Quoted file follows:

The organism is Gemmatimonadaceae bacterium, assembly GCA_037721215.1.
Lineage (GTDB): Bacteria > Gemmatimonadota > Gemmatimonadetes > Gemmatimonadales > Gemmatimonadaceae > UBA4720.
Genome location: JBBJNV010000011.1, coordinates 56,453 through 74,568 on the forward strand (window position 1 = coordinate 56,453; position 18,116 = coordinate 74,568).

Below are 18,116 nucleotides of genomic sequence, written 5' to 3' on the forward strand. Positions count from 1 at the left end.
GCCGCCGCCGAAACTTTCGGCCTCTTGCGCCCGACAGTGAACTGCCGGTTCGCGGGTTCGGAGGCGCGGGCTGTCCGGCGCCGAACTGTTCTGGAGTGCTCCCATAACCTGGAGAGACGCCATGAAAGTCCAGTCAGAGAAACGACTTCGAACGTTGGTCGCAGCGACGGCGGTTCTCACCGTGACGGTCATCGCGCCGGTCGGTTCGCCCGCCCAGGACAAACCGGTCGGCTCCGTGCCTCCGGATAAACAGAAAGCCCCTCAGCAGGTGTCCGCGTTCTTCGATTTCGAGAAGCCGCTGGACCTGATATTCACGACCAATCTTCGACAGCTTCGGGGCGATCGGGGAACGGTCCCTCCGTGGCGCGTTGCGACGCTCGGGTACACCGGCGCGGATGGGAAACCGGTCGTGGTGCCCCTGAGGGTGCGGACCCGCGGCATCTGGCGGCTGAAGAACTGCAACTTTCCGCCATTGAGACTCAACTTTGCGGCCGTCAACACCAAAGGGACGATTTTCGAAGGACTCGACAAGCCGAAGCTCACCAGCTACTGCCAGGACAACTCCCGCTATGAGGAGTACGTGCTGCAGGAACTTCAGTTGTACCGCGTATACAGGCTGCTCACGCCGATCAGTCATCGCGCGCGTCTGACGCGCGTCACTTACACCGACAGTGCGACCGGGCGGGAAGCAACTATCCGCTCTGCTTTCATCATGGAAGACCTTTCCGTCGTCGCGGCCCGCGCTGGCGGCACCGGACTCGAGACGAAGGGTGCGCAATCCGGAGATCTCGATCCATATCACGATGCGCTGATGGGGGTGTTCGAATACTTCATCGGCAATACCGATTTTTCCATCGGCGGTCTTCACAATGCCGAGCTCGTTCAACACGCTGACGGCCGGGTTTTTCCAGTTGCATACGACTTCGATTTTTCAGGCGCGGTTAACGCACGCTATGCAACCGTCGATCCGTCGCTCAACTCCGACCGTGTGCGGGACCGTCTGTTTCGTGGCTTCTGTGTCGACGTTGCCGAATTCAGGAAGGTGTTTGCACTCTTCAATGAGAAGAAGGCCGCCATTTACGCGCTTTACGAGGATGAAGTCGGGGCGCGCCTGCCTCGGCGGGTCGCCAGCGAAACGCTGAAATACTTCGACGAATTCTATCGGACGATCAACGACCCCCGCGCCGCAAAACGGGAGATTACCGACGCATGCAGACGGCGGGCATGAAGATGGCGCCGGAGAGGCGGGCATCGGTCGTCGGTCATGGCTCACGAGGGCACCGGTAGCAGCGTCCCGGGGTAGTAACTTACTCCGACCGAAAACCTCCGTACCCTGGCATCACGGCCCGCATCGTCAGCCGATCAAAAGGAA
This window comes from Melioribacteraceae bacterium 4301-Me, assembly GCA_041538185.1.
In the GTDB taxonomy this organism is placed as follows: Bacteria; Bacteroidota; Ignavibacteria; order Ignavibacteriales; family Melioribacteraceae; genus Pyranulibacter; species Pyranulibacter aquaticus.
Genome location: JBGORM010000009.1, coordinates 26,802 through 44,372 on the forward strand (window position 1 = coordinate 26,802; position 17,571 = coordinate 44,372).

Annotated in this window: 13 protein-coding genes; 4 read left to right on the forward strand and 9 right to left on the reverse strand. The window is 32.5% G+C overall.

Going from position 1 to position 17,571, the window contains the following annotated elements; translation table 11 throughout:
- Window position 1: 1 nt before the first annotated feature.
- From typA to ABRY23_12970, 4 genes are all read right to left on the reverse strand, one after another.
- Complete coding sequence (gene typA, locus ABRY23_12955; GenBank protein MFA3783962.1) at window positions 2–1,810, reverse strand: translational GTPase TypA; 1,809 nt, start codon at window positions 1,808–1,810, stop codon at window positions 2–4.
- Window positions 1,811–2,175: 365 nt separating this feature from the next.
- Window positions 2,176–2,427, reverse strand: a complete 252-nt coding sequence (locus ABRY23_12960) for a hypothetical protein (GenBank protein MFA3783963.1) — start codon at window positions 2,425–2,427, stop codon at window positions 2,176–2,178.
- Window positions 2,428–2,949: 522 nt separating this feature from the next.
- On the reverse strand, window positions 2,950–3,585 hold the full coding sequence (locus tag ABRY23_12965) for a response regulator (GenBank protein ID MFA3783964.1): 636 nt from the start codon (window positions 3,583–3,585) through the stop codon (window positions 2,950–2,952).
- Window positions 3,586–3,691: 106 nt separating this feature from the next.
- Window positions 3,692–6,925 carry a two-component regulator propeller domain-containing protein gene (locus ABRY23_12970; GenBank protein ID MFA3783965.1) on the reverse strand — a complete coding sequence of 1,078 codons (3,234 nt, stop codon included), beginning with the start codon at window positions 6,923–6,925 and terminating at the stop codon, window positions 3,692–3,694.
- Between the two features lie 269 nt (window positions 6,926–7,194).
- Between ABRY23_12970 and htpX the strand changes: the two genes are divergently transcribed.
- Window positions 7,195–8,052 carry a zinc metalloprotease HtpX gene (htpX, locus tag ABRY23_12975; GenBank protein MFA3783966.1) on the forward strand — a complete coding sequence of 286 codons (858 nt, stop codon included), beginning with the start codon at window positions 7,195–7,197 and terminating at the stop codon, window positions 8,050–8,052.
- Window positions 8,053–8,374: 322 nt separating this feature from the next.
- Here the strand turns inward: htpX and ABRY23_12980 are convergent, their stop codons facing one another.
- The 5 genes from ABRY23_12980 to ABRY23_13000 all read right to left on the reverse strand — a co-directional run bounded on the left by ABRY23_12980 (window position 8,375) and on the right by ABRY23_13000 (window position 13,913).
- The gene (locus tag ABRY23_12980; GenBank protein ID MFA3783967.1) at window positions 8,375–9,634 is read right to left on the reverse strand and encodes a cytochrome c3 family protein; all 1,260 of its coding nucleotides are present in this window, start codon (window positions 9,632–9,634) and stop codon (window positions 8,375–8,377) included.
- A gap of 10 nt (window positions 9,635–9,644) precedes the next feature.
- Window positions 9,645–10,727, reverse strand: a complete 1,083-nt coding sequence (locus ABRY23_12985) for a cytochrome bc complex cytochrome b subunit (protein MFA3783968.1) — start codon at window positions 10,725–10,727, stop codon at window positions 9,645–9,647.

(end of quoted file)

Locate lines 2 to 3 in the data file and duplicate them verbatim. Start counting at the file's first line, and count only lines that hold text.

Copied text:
Lineage (GTDB): Bacteria > Gemmatimonadota > Gemmatimonadetes > Gemmatimonadales > Gemmatimonadaceae > UBA4720.
Genome location: JBBJNV010000011.1, coordinates 56,453 through 74,568 on the forward strand (window position 1 = coordinate 56,453; position 18,116 = coordinate 74,568).